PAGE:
Great A, little a,
This is pancake day….
National Pancake Day is on March 1st this year.
One of my favorite memories is of our family gathered in the kitchen for breakfast. My skinny brothers were all home from college and hungry—as usual.
Mom had a skillet on all four stove burners (we did not have a griddle). Deftly, she poured pancake batter into each skillet. Watched for the bubbles in the batter, then flipped each cake over. When they were done on the second side, she scooped them out onto a plate, and poured fresh batter into each skillet. While the new ones fried, she quickly buttered each of the four done ones before returning to flip the new ones.
She had quick skills. She had to. How else could she get her hungry sons fed?
As soon as there were at least ten pancakes per guy, my brothers scooped them onto their plates and set to.
I never could figure out how they cut their forks through those tall stacks, let alone how they crammed that much in their mouths. One of my brothers stuffed so many pancakes into his mouth, he looked like he had chipmunk cheeks.
You would think they never ate while they were away from home. How could such skinny guys eat so much and never show it?
My mother never used a recipe. In fact, I doubt she had one. But if you need a recipe, mine is below. Be careful, though. My recipe makes approximately 30 – 40 pancakes, 5 – 6 inches in diameter. I learned from my mother, so I butter the cakes as they come off the griddle. I’ve never understood why people wait to butter when the pancakes are no longer hot.
Store excess pancakes in the fridge with wax paper in-between so they do not stick together. Or you can freeze them and defrost when you do not have time to cook. You can also easily decrease this recipe if you do not want so many pancakes.
Pancake recipe by Suzy
4 cups milk (or buttermilk, or cream—when we lived near a dairy we bought true whole milk and skimmed the cream off the top. Beware if you use cream. They are very rich!)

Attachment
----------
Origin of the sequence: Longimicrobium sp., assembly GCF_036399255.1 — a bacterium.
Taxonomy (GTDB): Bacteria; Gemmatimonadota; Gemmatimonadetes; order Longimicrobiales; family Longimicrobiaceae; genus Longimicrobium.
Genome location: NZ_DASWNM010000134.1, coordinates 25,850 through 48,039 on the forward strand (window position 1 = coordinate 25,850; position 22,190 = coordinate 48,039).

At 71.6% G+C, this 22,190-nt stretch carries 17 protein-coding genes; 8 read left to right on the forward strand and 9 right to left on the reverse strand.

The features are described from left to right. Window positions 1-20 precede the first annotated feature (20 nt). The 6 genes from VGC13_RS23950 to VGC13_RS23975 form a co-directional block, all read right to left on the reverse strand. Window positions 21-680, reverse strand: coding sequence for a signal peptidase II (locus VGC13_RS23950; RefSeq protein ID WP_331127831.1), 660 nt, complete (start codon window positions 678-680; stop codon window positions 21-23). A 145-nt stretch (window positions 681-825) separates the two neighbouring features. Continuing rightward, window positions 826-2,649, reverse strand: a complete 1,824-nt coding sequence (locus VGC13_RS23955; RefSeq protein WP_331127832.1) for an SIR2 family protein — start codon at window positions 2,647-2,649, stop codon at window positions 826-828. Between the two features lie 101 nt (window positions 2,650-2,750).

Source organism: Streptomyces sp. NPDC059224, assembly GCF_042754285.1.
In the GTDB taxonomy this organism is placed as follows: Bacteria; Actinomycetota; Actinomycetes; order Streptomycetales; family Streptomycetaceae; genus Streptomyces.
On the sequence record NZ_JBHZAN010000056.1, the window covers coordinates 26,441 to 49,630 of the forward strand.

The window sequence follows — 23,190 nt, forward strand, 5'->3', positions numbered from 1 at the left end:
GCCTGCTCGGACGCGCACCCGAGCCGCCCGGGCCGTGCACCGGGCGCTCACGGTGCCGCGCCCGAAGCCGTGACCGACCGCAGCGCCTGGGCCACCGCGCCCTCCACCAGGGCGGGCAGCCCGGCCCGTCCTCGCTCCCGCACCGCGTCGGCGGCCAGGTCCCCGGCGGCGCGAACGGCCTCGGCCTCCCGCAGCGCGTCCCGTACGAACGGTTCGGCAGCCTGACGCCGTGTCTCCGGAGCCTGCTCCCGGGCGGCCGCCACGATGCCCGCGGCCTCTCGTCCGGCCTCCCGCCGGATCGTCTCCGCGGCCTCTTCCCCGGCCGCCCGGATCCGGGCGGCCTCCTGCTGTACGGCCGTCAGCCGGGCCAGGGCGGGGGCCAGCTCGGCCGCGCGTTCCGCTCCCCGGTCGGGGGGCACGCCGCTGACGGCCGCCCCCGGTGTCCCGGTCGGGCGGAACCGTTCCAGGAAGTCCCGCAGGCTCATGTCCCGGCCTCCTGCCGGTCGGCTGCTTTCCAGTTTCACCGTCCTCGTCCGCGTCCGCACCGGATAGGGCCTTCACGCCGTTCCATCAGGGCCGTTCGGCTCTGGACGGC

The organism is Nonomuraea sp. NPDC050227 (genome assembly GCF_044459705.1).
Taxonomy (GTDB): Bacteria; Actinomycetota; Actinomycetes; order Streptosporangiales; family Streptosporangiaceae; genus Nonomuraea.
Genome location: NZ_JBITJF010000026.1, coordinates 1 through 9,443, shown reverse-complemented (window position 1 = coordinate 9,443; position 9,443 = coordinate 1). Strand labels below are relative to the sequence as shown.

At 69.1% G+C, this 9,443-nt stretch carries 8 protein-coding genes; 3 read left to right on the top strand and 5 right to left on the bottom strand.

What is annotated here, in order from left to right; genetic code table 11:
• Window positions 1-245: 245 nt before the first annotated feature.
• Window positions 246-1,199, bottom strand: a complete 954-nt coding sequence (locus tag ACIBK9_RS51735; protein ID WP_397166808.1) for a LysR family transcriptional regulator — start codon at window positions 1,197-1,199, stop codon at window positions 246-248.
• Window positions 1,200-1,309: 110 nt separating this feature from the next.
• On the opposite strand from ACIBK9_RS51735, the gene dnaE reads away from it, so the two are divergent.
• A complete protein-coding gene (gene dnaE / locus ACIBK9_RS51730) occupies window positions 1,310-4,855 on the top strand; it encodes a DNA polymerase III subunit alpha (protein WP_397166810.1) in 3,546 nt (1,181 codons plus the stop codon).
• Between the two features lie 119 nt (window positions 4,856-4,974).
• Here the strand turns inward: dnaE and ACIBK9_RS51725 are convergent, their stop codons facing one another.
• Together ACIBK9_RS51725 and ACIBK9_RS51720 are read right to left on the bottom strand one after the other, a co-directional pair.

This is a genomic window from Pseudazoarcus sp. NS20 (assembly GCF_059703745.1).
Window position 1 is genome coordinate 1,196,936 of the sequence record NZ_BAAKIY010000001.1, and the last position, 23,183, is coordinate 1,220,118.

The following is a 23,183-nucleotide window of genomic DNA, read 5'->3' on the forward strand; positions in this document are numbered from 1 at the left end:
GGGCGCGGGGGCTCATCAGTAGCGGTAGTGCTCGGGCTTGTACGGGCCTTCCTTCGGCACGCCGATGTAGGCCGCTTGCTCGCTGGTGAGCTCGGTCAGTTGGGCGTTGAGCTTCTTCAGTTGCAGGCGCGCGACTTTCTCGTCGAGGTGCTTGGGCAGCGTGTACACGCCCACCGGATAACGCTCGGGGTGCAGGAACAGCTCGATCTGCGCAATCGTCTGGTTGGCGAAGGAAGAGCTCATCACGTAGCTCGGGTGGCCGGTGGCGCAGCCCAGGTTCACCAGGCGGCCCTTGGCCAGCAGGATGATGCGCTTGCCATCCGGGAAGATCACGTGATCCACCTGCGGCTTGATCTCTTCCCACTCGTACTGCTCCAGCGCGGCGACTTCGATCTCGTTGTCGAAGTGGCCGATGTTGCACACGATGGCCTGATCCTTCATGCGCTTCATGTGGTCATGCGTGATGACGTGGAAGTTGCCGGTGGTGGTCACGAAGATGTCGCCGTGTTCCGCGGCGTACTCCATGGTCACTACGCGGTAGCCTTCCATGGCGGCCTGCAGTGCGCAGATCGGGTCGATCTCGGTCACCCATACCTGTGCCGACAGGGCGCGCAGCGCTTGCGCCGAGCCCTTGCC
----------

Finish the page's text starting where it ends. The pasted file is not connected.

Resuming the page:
1/4 cup salad oil
4 cups flour
1/4 cup sugar
4 teaspoons (or 1 Tablespoon plus 1 teaspoon) baking powder
2 teaspoons baking soda
2 teaspoons salt
Beat eggs. Add remaining ingredients and beat until smooth. (I gradually blend in the flour and milk one cup at a time to avoid lumps.)
Heat griddle or skillet(s) over medium heat. To test if your griddle is ready, sprinkle with a few water drops. If the water bubbles and skitters around, your heat is just about right.
Add grease to hot skillet or griddle, as desired.
(I lightly grease my griddle for only the first pancake because I like what are called flannel cakes, which have a uniform color and soft texture. There is enough oil in the recipe to keep my non-stick griddle adequately greased for the rest of the cooking. However, I once had to share a stove with a chef who slathered bacon grease in-between each set of pancakes because he liked them crisp. To each his own.)
Pour batter onto the hot griddle. If you’re a novice, use a ladle to measure the same amounts so you end up with uniform sizes. You may want to start with smaller pancakes, which are easier to turn.
Wait for the batter in the skillet to puff up full of bubbles. Gently lift a corner with your spatula. If the cake is golden brown underneath, flip to the other side and bake or fry until it is also golden brown.
Butter while warm. Top with warm cinnamon applesauce or your favorite syrup. Enjoy!
Feel free to tell me about your favorite pancakes in the comments below. Or share a story. Or both.
Until next time . . . Travel Light,
© 2022 SuZan Klassen
4 thoughts on “Pancake Day”
In Honduras, I learned to eat pancakes with peanut butter and bananas. I make gluten free now, use applesauce instead of syrup, sunflower butter and bananas. For a treat, I sprinkle them with chocolate chips.
Peanut butter and bananas sounds like something Elvis ate–at least that’s what I was told.
I’ve never tried sunflower butter, but I definitely love applesauce and chocolate chips. Yummy!
I cannot imagine cooking or eating that many pancakes. They are SOOOO yummy tho!
True on both counts. Our kids always inhaled them. We still make the whole recipe because we love the leftovers. Then I don’t have to cook as often!